Mortgage rates may be at the highest levels in more than 3 years, but the housing market has yet to show visible signs of distress. April's release of the NAHB/Wells Fargo Housing Market Index (HMI) is the latest data supporting that thesis.
The headline HMI number is functionally equivalent to builder confidence, and while it is down slightly from the previous month's reading, it remains in historically high territory. Both the HMI and the "buyer traffic" index remained higher than at any other time before the covid-driven real estate boom.
While the 6 month outlook is not flying quite as high, unlike the other HMI components, it actually improved from last month.
None of the above is to suggest that housing is immune from current concerns. Indeed, the rapid pace of home price appreciation combined with one of the sharpest mortgage rate spikes in history causes understandable headwinds for the industry. Those headwinds are reflected in the HMI dropping from recently higher levels. The resilience is reflected in the fact that those levels are still high by historical standards.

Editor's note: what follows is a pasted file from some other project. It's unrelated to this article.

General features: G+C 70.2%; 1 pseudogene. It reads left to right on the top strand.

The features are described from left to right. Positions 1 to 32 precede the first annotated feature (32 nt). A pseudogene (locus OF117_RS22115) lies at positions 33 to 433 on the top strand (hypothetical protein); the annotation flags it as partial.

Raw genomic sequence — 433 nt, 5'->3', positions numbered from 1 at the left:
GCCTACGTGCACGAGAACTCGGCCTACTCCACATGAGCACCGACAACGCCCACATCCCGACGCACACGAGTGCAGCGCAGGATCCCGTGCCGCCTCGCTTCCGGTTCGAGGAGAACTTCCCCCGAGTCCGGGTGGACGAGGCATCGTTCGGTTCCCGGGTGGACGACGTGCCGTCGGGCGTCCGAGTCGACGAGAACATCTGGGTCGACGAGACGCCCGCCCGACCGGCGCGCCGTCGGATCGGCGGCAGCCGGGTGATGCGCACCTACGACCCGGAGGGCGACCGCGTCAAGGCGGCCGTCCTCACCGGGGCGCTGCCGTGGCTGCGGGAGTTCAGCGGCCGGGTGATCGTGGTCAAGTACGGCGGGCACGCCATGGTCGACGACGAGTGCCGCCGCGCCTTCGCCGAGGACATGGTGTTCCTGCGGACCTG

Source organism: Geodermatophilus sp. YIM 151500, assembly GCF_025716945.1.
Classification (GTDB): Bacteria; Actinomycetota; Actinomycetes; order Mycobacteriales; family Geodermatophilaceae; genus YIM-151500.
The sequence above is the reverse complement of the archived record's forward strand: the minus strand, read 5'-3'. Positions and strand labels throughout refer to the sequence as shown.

Resilience aside, NAHB's Chief Economist Robert Dietz wasn't exactly upbeat, saying "the housing market faces an inflection point as an unexpectedly quick rise in interest rates, rising home prices and escalating material costs have significantly decreased housing affordability conditions, particularly in the crucial entry-level market.”